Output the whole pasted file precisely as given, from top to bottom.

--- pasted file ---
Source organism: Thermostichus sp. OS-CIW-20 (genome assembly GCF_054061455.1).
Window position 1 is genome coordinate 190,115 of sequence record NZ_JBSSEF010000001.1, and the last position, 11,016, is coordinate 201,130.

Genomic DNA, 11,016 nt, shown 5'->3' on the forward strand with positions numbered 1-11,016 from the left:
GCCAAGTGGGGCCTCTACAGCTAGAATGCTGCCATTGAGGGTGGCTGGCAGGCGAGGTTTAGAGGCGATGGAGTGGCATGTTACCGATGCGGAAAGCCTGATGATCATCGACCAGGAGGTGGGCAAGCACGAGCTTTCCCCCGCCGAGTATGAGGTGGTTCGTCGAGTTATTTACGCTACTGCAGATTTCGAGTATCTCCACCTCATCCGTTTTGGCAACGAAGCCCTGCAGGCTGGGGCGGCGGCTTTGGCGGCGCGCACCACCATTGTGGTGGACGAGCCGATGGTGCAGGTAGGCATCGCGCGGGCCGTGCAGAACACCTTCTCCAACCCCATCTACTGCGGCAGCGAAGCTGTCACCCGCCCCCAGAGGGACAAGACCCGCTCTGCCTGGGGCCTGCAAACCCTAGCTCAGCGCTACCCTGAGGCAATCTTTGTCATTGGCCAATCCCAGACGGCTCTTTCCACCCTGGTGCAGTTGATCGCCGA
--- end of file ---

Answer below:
Source organism: Thermostichus sp. OS-CIW-20 (genome assembly GCF_054061455.1).
Window position 1 is genome coordinate 190,115 of sequence record NZ_JBSSEF010000001.1, and the last position, 11,016, is coordinate 201,130.

Genomic DNA, 11,016 nt, shown 5'->3' on the forward strand with positions numbered 1-11,016 from the left:
GCCAAGTGGGGCCTCTACAGCTAGAATGCTGCCATTGAGGGTGGCTGGCAGGCGAGGTTTAGAGGCGATGGAGTGGCATGTTACCGATGCGGAAAGCCTGATGATCATCGACCAGGAGGTGGGCAAGCACGAGCTTTCCCCCGCCGAGTATGAGGTGGTTCGTCGAGTTATTTACGCTACTGCAGATTTCGAGTATCTCCACCTCATCCGTTTTGGCAACGAAGCCCTGCAGGCTGGGGCGGCGGCTTTGGCGGCGCGCACCACCATTGTGGTGGACGAGCCGATGGTGCAGGTAGGCATCGCGCGGGCCGTGCAGAACACCTTCTCCAACCCCATCTACTGCGGCAGCGAAGCTGTCACCCGCCCCCAGAGGGACAAGACCCGCTCTGCCTGGGGCCTGCAAACCCTAGCTCAGCGCTACCCTGAGGCAATCTTTGTCATTGGCCAATCCCAGACGGCTCTTTCCACCCTGGTGCAGTTGATCGCCGA